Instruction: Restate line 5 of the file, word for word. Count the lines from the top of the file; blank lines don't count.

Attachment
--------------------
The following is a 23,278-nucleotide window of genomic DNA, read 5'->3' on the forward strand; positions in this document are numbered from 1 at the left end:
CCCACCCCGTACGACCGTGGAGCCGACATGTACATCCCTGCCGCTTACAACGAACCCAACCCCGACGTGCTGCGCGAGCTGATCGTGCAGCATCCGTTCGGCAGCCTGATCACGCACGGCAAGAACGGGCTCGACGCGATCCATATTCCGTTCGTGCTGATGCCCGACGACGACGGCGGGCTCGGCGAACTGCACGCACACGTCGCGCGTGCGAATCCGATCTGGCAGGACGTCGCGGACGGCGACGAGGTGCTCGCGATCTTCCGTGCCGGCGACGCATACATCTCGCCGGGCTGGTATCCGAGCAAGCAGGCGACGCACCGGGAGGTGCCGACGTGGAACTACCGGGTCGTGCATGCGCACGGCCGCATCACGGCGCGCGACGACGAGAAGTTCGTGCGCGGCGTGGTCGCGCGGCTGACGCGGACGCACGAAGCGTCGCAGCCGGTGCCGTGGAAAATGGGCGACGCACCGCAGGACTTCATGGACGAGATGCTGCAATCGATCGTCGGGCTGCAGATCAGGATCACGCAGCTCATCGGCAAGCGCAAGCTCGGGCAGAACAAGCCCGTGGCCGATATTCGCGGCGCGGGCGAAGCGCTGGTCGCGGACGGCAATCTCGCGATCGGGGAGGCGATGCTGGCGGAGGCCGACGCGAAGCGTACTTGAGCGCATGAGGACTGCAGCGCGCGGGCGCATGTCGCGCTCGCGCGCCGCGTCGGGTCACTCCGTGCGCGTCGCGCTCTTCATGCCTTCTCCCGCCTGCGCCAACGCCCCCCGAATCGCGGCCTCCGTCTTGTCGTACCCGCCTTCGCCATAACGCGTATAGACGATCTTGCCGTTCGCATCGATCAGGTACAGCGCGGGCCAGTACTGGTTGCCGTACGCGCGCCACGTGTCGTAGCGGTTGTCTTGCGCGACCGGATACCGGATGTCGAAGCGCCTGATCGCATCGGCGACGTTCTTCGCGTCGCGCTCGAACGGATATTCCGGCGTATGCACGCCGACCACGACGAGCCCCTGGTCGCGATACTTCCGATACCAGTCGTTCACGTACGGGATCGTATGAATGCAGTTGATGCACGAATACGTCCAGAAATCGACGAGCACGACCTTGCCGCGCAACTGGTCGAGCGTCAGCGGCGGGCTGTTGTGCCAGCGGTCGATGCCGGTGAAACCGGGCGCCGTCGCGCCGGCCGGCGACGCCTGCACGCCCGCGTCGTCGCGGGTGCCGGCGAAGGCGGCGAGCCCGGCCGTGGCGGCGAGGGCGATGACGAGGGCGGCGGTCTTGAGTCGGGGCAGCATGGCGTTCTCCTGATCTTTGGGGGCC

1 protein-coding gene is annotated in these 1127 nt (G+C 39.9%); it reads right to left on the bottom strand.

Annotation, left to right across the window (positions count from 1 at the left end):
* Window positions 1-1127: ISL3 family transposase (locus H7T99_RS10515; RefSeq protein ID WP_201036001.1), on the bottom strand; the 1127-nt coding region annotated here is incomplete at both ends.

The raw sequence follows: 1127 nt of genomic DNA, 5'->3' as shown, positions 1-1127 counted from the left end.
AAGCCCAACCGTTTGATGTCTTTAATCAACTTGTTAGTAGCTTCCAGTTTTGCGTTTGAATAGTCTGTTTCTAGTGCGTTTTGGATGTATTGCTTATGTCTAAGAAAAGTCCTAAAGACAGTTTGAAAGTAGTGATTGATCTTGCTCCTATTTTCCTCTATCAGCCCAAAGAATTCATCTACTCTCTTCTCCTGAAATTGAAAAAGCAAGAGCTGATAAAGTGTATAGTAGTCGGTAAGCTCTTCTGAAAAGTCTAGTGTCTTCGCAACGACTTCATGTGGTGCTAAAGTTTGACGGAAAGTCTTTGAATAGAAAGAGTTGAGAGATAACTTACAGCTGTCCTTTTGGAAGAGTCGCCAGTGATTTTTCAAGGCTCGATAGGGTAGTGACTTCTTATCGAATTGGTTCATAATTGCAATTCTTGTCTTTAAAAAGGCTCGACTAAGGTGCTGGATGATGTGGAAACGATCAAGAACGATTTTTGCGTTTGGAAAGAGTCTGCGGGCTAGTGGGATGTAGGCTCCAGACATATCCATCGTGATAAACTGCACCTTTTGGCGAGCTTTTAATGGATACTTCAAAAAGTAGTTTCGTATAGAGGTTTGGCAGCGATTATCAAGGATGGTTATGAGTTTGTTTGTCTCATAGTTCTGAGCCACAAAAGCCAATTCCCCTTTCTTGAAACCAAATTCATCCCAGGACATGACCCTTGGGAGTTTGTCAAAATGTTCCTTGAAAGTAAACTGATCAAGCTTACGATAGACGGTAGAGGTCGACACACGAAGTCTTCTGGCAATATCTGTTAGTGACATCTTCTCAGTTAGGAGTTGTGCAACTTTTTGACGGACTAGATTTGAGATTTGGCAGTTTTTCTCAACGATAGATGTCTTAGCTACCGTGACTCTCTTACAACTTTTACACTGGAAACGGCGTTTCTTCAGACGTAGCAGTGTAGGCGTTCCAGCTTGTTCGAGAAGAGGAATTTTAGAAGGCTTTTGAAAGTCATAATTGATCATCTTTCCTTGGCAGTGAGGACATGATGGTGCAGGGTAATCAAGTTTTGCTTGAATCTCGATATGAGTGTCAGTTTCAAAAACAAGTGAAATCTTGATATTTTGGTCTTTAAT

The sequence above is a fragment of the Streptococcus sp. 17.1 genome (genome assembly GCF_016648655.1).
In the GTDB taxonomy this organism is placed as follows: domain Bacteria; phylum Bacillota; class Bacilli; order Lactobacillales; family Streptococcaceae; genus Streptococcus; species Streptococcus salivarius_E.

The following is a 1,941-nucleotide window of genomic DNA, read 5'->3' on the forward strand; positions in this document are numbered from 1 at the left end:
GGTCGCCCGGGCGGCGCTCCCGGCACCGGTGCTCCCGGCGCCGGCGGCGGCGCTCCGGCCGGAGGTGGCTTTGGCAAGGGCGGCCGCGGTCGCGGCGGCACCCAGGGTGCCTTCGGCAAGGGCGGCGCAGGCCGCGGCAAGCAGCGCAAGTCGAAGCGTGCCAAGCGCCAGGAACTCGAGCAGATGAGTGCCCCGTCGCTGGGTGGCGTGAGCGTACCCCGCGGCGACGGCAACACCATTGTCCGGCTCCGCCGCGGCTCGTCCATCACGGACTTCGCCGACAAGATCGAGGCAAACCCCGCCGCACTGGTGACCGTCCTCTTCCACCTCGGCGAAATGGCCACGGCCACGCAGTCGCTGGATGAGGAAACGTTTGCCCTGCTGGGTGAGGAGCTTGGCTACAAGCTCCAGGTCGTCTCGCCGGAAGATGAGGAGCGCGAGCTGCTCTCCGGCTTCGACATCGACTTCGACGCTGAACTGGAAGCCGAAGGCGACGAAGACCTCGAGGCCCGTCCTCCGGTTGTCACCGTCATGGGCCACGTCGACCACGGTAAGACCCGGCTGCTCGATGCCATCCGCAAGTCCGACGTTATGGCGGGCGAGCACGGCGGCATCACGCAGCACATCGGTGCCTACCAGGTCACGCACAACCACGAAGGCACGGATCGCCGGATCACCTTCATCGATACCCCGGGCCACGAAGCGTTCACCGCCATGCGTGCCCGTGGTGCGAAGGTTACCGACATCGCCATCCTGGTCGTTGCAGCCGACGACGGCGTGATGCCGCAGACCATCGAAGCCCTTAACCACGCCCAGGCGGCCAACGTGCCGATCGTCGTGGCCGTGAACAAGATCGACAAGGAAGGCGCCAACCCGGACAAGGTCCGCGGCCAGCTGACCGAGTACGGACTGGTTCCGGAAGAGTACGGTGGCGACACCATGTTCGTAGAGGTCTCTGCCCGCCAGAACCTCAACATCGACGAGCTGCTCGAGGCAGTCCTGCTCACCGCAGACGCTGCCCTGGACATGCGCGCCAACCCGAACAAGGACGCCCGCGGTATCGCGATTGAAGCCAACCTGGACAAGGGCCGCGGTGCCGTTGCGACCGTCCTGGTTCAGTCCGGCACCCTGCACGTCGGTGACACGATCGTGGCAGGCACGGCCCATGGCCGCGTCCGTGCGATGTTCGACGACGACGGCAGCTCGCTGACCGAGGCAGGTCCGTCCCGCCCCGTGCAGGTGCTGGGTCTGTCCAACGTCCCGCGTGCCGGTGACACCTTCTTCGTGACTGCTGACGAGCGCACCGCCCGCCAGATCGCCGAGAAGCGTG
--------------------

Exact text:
* Window positions 1-1127: ISL3 family transposase (locus H7T99_RS10515; RefSeq protein ID WP_201036001.1), on the bottom strand; the 1127-nt coding region annotated here is incomplete at both ends.